Fighters from a coalition of rebel groups called "Jaish al Fateh", also known as "Army of Fatah" (Conquest Army), secure the area while buses evacuating fighters and civilians from the two besieged Shi'ite towns of al-Foua and Kefraya in the mainly rebel-held northwestern province of Idlib, arrive at the Syrian-Turkish border crossing of Bab al-Hawa, Dec. 28, 2015. Reuters

Several influential Islamist groups within Syria's opposition announced Thursday they were uniting in hopes of reversing a series of political and strategic losses at the hands of government and jihadist forces. The development comes as a Hawaii lawmaker revealed a previously unannounced visit to Syrian President Bashar Assad and called on Washington to stop supporting insurgent organizations.

Rebel groups Suqour al-Sham, Jaish al-Sham (Idlib Division), Jaish al-Mujahideen, Fastaqim Union and al-Jabha al-Shamiya (Western Aleppo Branch) declared their allegiance to Ahrar al-Sham, an already established Salafist coalition attempting to overthrow the Syrian government in the country's nearly six-year civil war. The announcement was shared on social media and stated the move was a step toward unity for "achieving the goals of the blessed Syrian Revolution." A follow-up statement added the Revolutionary Sham Brigades to the coalition and said any aggression committed against one of the coalition groups would be a "declaration of war."

The coalition came in response to a series of attacks Tuesday on the Free Syrian Army and other armed groups by the powerful jihadist organization, Jabhat Fatah al-Sham, formerly known as Al Qaeda's Nusra Front. Massive assaults targeted positions held by groups such as the Free Syrian Army, Jaish al-Mujahideen and al-Jabha al-Shamiya in the Idlib and Aleppo provinces.

The Free Syrian Army was once a prevailing force among the Syrian opposition, but has since been gutted by major defections to fundamentalist groups and government forces, whose campaign has been bolstered by Russian and Iranian support. Assad's recapture of Aleppo last month was seen as a turning point in the war and caused further divisions among the Syrian opposition. Jabhat Fatah al-Sham and Ahrar al-Sham have competed for influence in the wake of the Free Syrian Army's decline.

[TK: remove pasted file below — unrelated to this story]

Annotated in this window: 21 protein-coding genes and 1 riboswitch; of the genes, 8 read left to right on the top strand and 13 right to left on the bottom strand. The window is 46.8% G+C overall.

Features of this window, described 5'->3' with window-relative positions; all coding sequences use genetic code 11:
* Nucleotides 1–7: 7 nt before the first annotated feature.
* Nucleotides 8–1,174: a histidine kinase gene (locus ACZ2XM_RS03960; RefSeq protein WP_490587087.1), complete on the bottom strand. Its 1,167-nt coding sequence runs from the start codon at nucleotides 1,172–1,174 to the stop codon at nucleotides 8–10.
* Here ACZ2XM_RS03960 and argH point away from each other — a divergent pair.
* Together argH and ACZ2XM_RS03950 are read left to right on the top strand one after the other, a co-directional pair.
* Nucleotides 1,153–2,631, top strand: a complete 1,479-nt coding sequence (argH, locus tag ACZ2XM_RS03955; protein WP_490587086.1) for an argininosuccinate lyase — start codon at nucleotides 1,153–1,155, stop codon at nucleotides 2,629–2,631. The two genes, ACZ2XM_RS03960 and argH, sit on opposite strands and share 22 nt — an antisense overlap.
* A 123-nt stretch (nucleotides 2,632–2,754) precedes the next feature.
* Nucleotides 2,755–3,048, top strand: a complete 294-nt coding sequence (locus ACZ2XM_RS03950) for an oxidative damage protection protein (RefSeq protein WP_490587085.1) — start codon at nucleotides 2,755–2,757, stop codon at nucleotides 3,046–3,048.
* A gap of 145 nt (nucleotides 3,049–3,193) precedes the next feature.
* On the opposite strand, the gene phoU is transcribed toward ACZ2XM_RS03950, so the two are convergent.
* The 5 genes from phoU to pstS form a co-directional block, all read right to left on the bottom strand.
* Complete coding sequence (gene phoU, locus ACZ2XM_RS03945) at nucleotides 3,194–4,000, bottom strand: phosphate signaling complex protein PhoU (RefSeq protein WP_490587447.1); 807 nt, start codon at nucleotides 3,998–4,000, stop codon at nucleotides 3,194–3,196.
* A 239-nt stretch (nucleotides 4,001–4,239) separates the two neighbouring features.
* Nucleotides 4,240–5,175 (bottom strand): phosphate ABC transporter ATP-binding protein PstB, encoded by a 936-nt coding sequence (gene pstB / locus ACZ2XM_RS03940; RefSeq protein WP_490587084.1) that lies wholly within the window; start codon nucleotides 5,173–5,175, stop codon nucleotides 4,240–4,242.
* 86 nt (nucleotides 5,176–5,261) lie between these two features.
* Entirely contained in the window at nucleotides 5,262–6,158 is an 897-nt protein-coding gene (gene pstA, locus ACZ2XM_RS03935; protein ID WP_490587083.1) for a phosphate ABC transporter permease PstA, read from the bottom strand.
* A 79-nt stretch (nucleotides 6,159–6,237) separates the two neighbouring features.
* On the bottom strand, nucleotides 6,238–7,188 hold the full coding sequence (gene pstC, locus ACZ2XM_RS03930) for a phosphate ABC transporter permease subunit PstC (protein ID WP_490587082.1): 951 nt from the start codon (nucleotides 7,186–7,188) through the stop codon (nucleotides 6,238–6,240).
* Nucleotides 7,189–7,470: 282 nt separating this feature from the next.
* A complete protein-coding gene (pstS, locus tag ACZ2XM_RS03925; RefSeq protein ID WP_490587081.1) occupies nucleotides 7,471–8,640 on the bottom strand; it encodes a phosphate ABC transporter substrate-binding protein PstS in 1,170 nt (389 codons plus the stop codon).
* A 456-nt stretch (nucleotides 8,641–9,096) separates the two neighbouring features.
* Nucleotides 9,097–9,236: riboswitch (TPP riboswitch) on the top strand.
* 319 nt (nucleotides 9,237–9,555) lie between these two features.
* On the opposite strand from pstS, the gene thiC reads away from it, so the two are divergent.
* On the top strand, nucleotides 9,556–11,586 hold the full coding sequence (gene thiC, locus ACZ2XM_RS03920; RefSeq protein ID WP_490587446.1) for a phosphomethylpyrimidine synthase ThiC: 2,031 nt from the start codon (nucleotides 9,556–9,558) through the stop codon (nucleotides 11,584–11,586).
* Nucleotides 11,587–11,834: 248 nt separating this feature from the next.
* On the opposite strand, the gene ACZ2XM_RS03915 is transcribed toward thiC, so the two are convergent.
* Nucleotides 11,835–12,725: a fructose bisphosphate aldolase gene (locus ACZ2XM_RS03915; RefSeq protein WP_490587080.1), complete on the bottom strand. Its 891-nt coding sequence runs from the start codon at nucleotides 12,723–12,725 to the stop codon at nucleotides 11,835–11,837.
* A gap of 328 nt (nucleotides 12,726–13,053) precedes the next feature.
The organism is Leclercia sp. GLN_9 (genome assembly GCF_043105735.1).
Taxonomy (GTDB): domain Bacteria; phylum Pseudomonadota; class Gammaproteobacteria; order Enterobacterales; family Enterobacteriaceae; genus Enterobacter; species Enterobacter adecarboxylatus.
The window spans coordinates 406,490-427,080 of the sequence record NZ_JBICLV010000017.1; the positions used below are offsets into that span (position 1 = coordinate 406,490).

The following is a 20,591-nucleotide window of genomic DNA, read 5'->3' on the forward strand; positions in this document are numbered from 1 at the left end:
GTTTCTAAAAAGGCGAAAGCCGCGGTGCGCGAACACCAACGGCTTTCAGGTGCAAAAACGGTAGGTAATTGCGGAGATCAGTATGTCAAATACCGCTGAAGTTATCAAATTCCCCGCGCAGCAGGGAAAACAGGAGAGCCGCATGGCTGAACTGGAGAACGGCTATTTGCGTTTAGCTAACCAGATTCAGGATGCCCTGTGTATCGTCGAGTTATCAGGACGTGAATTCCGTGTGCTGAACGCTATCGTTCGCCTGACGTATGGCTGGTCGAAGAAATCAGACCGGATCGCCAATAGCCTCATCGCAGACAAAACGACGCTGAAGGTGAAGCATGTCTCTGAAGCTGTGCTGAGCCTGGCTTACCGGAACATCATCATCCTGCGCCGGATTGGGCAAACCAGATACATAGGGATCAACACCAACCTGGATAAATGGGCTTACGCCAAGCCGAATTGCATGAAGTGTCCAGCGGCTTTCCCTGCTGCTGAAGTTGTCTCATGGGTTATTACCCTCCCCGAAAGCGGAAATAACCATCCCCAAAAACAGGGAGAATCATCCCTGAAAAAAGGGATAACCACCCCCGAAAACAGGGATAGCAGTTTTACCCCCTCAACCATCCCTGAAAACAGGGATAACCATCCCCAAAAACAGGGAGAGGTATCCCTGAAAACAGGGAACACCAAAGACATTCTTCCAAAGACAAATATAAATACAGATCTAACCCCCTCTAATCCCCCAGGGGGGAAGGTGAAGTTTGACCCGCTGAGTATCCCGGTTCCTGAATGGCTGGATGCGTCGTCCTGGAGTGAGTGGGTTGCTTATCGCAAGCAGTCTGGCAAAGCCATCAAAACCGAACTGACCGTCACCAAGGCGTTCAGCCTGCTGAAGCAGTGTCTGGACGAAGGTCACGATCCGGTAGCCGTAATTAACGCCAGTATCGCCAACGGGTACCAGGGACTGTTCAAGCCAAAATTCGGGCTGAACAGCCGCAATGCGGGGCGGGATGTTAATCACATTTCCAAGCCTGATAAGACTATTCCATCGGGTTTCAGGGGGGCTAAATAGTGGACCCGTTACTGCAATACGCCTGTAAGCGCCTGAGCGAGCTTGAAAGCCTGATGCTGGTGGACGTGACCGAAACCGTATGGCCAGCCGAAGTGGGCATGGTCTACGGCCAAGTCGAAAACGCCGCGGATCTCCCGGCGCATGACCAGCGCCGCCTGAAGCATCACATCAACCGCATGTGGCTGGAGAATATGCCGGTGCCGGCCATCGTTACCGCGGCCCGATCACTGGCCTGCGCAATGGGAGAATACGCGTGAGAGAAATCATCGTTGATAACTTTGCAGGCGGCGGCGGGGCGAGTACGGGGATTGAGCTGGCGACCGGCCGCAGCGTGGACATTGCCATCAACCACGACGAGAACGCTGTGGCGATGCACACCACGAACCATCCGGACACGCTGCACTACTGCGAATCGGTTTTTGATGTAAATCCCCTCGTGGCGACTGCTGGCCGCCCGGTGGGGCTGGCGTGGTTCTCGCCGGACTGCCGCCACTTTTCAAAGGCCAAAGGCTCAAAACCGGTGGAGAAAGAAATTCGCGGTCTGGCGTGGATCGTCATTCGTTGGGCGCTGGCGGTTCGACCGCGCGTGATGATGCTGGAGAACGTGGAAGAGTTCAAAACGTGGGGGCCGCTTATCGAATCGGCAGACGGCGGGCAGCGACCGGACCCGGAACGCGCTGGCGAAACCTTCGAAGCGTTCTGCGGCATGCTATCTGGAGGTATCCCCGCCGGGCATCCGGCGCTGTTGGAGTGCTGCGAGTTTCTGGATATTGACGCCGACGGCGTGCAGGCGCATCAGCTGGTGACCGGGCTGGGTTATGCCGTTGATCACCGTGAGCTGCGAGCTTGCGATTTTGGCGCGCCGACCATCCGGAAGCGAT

While Ahrar al-Sham has publicly disavowed global jihad, it has been "at least on Al Qaeda's periphery" according to Charles Lister of the Brookings Institution's Doha Center. The group has styled itself as the mainstream Sunni Muslim alternative to more radical groups such as Jabhat Fatah al-Sham and the Islamic State group, also known as ISIS, but has refused to take part in peace talks hosted by Russia, Iran and Turkey.

Meanwhile, Rep. Tulsi Gabbard returned from a surprise trip to Syria where she said she met with Assad. In an interview Wednesday with CNN, Gabbard said that, despite Washington's reservations toward Assad, his leadership would be necessary toward ending the conflict that has killed hundreds of thousands of Syrians and displaced millions more.

"Whatever you think about President Assad, the fact is that he is the president of Syria," Gabbard said. "In order for any peace agreement, in order for any possibility of a viable peace agreement to occur there has to be a conversation with him."

Gabbard, a veteran of the Iraq War, has previously opposed U.S. intervention in Syria, especially against Assad's government. She has also been critical of former President Barack Obama's support for rebel organizations and said Wednesday that the U.S. and its allies should halt all support to "terror groups," a number of which are allied to Al Qaeda.

President Donald Trump has also expressed support for working with Assad.